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Council hears pros, cons of stormwater mitigation fee proposal

The Charlotte City Council held a public hearing Monday on a proposed five-year extension of a stormwater mitigation fee program for redevelopment projects across the city.

The city’s post-construction controls ordinance, which became law in 2008, requires stormwater mitigation on development sites to protect water quality. In the original ordinance, companies redeveloping properties in disadvantaged neighborhoods and near transit stations were permitted to pay a fee instead of installing runoff controls, such as retention ponds. But in 2011, the city extended the program to allow developers to pay the fee on redevelopment projects across Charlotte in an effort to boost the economy.

At Monday’s meeting, some residents were against the extension of the fee in lieu plan, citing pollution to the city’s watersheds. They said the best way to control pollution, such as oil, gas and other chemicals, is at its source, as opposed to treating dirty streams at a later date.

Real estate developers countered that the program only applies to redevelopment sites. Some of them, they said, are currently 100% impervious and cause more environmental problems than newly-developed land.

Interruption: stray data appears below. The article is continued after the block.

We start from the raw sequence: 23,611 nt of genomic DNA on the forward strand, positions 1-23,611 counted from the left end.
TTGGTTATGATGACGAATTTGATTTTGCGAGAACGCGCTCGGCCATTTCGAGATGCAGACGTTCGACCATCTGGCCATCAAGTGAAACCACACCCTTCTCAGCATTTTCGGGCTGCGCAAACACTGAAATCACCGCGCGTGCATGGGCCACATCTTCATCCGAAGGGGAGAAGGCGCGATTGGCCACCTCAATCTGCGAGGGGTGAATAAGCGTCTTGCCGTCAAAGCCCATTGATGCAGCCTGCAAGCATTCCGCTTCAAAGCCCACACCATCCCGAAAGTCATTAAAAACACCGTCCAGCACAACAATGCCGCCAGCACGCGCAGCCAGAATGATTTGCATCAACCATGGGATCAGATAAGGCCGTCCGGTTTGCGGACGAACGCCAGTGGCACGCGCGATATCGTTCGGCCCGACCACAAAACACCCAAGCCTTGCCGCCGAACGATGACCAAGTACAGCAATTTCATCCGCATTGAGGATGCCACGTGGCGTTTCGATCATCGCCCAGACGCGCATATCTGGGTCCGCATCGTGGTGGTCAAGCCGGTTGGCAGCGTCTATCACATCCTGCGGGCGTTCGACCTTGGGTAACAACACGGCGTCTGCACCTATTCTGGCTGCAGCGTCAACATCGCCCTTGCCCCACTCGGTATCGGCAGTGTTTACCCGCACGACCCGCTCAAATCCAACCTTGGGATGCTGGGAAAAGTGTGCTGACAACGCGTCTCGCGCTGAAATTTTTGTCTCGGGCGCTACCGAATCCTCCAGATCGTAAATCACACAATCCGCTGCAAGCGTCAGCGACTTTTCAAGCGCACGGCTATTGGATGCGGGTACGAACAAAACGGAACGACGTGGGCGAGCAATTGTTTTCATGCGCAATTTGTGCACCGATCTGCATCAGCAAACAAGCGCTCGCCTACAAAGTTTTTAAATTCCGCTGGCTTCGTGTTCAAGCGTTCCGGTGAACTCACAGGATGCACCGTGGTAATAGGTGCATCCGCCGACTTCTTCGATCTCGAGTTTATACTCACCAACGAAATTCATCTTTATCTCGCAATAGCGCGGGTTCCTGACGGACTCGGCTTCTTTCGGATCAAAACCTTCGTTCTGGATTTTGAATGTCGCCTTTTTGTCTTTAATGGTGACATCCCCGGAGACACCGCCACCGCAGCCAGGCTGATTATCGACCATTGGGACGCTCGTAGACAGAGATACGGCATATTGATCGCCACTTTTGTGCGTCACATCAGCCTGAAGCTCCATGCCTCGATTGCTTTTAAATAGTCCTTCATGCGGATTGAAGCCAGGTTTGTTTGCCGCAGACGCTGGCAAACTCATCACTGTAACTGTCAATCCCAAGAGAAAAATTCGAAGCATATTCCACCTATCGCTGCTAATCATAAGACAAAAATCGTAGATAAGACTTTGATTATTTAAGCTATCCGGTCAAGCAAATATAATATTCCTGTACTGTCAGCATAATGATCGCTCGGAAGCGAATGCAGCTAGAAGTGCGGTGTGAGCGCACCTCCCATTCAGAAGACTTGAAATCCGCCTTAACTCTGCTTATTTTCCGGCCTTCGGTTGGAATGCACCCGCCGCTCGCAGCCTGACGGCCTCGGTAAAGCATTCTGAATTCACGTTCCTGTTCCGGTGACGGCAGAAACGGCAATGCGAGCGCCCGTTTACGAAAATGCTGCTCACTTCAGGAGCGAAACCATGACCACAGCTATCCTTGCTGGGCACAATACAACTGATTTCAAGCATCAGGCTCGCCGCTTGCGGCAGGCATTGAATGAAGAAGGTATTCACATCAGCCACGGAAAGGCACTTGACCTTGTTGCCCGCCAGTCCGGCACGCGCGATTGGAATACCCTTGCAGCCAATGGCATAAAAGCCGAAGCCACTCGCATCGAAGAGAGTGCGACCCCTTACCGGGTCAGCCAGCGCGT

The fees collected are used by the city to make system improvements within the same basin as the development, and range from stream bank restoration to the purchase of private property in floodplains. The city charges developers $60,000 per redeveloped acre in mitigation fees. On projects that are outside disadvantaged neighborhoods and away from transit stations, the fee jumps to $90,000 per acre on everything after the first acre.

In April, the City Council voted to approve the fee’s extension until Oct. 31. The council is slated to vote on the proposed revisions to the program Oct. 27.

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